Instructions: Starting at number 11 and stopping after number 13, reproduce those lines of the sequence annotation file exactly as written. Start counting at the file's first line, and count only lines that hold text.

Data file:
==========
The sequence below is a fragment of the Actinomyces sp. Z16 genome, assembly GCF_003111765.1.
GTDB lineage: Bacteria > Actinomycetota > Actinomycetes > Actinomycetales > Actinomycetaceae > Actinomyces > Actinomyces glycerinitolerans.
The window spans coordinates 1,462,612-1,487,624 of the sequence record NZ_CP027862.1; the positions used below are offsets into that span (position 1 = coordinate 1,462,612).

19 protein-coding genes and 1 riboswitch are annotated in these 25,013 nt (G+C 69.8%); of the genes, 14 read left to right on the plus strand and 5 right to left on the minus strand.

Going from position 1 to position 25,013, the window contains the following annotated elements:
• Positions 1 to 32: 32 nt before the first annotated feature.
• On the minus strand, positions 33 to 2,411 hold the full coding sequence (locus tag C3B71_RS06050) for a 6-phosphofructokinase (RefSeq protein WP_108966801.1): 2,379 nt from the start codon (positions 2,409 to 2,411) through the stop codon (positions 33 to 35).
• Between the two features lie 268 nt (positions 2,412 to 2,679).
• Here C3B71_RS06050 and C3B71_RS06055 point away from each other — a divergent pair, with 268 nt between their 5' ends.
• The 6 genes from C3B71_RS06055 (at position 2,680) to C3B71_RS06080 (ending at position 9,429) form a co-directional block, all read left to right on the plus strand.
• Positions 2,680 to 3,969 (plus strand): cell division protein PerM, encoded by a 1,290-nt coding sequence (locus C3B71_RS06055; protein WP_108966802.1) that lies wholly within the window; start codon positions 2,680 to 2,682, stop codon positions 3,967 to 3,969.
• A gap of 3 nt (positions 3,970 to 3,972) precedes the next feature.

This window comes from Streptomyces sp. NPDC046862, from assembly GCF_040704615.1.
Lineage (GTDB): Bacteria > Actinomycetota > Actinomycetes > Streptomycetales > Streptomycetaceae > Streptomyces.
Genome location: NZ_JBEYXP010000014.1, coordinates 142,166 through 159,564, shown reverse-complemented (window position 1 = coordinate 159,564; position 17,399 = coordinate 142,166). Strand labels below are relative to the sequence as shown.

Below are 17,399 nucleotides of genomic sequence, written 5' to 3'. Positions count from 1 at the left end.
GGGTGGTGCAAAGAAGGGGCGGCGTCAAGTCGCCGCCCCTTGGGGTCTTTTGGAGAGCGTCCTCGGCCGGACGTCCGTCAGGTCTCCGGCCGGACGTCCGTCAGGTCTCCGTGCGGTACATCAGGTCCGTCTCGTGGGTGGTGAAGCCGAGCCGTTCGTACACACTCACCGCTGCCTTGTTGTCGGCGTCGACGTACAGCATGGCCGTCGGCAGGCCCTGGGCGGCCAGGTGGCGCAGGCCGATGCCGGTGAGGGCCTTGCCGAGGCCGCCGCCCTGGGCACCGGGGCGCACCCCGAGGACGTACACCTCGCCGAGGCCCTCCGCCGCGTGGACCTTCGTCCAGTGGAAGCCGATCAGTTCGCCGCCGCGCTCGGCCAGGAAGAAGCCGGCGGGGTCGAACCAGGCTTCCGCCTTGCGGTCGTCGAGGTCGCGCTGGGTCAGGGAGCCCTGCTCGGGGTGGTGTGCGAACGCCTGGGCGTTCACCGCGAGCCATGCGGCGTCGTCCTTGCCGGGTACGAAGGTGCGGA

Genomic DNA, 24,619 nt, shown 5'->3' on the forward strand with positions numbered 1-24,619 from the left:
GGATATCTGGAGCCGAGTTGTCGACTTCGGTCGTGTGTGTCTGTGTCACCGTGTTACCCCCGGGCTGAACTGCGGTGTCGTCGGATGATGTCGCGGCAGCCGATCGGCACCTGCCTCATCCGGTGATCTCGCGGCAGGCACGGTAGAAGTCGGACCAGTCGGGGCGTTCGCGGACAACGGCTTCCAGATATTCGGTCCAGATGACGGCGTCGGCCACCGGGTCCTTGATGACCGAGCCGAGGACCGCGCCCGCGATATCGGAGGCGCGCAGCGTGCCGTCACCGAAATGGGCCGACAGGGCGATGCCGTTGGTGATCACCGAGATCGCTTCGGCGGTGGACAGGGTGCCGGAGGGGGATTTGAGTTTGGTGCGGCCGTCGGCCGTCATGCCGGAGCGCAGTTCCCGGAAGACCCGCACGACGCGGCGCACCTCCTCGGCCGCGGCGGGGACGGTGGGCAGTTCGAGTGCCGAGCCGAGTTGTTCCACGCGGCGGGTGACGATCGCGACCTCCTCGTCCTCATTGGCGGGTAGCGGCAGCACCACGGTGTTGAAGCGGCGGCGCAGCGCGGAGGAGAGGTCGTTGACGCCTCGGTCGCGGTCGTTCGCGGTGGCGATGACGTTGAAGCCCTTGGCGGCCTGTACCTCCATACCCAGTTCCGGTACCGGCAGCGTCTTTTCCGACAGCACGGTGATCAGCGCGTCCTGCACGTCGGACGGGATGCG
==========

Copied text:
• Positions 2,680 to 3,969 (plus strand): cell division protein PerM, encoded by a 1,290-nt coding sequence (locus C3B71_RS06055; protein WP_108966802.1) that lies wholly within the window; start codon positions 2,680 to 2,682, stop codon positions 3,967 to 3,969.
• A gap of 3 nt (positions 3,970 to 3,972) precedes the next feature.

This window comes from Streptomyces sp. NPDC046862, from assembly GCF_040704615.1.